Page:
- The Washington Times - Saturday, June 25, 2005

CHARLESTON, S.C.

Some people just don’t get it. John Kerry couldn’t figure out why his fellow swift boat veterans attacked him so vehemently after he launched his presidential campaign with that “reporting for duty” line. Jane Fonda confesses to being “befuddled” about why Vietnam vets, many even older than she is, hurl epithets — and more — when she shows up to hawk her books. And now, Sen. Dick Durbin, Illinois Democrat, and his colleagues wonder why so many people refuse to accept his “apology” for slandering the men and women of our armed forces by likening them to those of Adolf Hitler, Josef Stalin and Cambodia’s Pol Pot.

In failing to comprehend the consequences of their words and actions, the Fonda-Kerry-Durbin trio is an archetype of the far left in misunderstanding the antipathy most Americans feel toward those who aid and abet our enemies.

Of the three, Mr. Durbin’s June 14 verbal assault from the well of the U.S. Senate is the most egregious. Miss Fonda’s self-gratifying capers with the communists in Hanoi were those of a private citizen. Mr. Kerry was in a similar status when he made his unfounded, attention-grabbing atrocity accusations in 1971 before a congressional subcommittee.

But Mr. Durbin is no private citizen. He’s the minority whip, the No. 2 ranking member of his party in the Senate. His were no “off the cuff” remarks. His unsubstantiated accusations of “barbaric treatment” at our terrorist detention facility at Guantanamo came before an assembly that arrogantly describes itself as “the world’s greatest deliberative body.”

Thus it could not have surprised him or his fellow-travelers that his words flashed around the world, demoralizing our troops in the line of fire, and offering our enemies a propaganda windfall.

Every major media outlet throughout the Middle East gave “lead story” status to Mr. Durbin’s unconscionable remarks. Two days later, after he refused to recant, Al Jazeera, Saudi Television, Al-Arabya, Lebanon TV, and other mouthpieces for our Islamo-fascist adversaries gleefully reported, “U.S. senator stands by Nazi remark.” And, unsurprisingly, Mr. Durbin’s belated, tearful, pseudo-apology on June 21, has been ignored by that same media. And he still doesn’t “get it.”

Those who now say “we can put the situation behind us,” because Mr. Durbin has finally done “the right thing,” are wrong. First, the serious damage done to our country and our military will not be easily undone. Second, what Mr. Durbin offered was no apology or act of contrition: “I have learned from my statement that historical parallels can be misused and misunderstood. I sincerely regret if what I said caused anyone to misunderstand my true feelings.”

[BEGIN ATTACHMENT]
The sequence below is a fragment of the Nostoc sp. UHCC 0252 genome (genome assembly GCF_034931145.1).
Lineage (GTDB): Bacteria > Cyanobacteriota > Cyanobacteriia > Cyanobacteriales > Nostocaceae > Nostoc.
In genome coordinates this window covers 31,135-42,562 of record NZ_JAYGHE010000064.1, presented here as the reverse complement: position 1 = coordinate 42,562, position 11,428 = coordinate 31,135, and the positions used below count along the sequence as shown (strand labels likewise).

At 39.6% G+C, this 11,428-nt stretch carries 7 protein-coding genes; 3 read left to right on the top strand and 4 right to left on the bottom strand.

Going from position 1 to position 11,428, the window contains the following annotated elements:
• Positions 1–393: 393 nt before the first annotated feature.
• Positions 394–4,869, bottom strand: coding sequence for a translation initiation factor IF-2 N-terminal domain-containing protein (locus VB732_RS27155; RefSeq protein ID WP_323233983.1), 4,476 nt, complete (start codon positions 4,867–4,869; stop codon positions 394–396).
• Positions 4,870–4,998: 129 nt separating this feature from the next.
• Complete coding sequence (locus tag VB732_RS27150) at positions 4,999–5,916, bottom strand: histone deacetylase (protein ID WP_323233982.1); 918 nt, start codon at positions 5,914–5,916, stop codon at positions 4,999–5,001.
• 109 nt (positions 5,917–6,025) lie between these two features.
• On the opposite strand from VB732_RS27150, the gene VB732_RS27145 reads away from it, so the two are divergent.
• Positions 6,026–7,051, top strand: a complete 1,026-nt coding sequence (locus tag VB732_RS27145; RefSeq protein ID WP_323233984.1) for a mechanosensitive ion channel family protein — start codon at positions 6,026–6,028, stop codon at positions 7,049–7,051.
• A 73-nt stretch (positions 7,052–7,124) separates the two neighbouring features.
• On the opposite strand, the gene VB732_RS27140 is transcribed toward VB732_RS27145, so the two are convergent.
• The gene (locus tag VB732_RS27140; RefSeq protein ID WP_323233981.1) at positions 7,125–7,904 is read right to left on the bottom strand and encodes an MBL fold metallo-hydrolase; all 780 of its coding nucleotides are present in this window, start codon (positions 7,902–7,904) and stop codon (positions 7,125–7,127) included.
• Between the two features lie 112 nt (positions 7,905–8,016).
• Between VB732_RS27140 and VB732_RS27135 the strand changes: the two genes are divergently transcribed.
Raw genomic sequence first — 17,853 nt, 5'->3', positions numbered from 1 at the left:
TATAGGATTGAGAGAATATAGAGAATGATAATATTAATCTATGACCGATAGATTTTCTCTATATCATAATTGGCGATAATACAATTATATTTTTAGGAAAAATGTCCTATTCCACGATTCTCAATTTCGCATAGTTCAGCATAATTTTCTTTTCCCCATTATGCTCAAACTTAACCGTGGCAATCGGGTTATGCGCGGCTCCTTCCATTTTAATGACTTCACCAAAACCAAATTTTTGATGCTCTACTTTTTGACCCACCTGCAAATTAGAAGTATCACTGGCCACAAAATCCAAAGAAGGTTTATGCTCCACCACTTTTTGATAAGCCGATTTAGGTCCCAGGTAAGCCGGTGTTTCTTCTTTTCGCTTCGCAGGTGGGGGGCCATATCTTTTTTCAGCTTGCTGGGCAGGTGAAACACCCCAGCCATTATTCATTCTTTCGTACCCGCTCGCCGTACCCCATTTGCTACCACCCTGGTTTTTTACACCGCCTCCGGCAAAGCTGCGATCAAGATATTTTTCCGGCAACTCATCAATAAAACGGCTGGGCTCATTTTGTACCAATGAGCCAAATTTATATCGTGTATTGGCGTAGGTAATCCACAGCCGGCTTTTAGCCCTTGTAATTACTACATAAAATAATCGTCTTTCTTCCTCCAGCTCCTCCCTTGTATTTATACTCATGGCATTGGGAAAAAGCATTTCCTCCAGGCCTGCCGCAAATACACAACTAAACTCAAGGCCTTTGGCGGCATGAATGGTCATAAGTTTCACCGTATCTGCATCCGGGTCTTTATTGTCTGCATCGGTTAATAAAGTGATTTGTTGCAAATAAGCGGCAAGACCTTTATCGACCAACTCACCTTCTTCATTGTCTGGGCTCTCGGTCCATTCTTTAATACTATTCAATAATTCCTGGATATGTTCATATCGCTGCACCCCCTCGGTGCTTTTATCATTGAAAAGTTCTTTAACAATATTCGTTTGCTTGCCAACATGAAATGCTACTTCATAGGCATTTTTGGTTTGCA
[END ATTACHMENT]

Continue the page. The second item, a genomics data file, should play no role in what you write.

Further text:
That’s not a “sincere expression of regret for an offense” — one of the definitions for an “apology.” It is, instead, a further affront to those of us obtuse enough to have “misunderstood” his true feelings. Apparently, we should have perceived that comparing young Americans in uniform to mass murderers like Stalin, Hitler and Pol Pot were terms of endearment.

For the record, the combined dead from Pol Pot’s Khmer Rouge, Soviet gulags and the Nazi death camps approaches 40 million. To date, the death toll at “gulag” Gitmo is a hefty zero.

As if to prove he might really regret offending some people, Mr. Durbin says, “I am sorry if anything I said caused any offense or pain to those who have such bitter memories of the Holocaust, the greatest moral tragedy of our time.”

But as to the men and women of our military, it’s a different story. Mr. Durbin claims, “I never ever intended any disrespect for them.” But he adds, “Some may believe that my remarks crossed the line. To them, I extend my heartfelt apology.”

Try unpacking that. “Some may believe” doesn’t confess he believes his “remarks crossed the line.” This is hardly an acknowledgement he knows how wrong, offensive and damaging his words were to our armed forces and our country.

I confess having done the same thing in a recent television interview. In response to a question, I said, “Sen. Durbin is Jane Fonda without the tummy tuck and face-lift.” Immediately after, I was called by a “colleague” and asked if my comment was “over the top” and if I would “like to apologize?”

Only partly tongue-in-cheek, I replied, “I really don’t know if Miss Fonda has had a ‘tummy tuck.’ If my remark offended her, I’m sorry.” But I wasn’t sorry for an affront to Mr. Durbin. Nor has he been able to express regret for attacking our forces.

Sadly, Mr. Durbin’s colleagues have rushed to defend the indefensible. Senate Minority Leader Harry Reid said, “I stand by the statement he made.” He then added wishfully, “We are not going to discuss this any more.” New York Sen. Chuck Schumer tried blaming Republicans, whom he said, “will do anything for a diversion.” And California’s Dianne Feinstein now claims things might get better if President Bush gives “regular progress reports to Congress and the American people,” and says of Mr. Bush, “It’s his war.” Perhaps Mrs. Feinstein wants us to forget not only Mr. Durbin’s unconscionable attack on our troops — but her own affirmative vote on Oct. 11, 2002, in favor of the Iraqi War Resolution. It’s her war, too.

The far left uses the same tactics that worked during the Vietnam War: Overheated rhetoric and the vilest slander are acceptable if they tarnish the president and hurt our war effort.

The leftists have no shame. They play politics like the Islamo-fascists conduct warfare — dirty, ruthless, reckless, with no discernible rules, no regard for fact and no compunction about stabbing people in the back.

Oliver North is a nationally syndicated columnist and founder and honorary chairman of Freedom Alliance.


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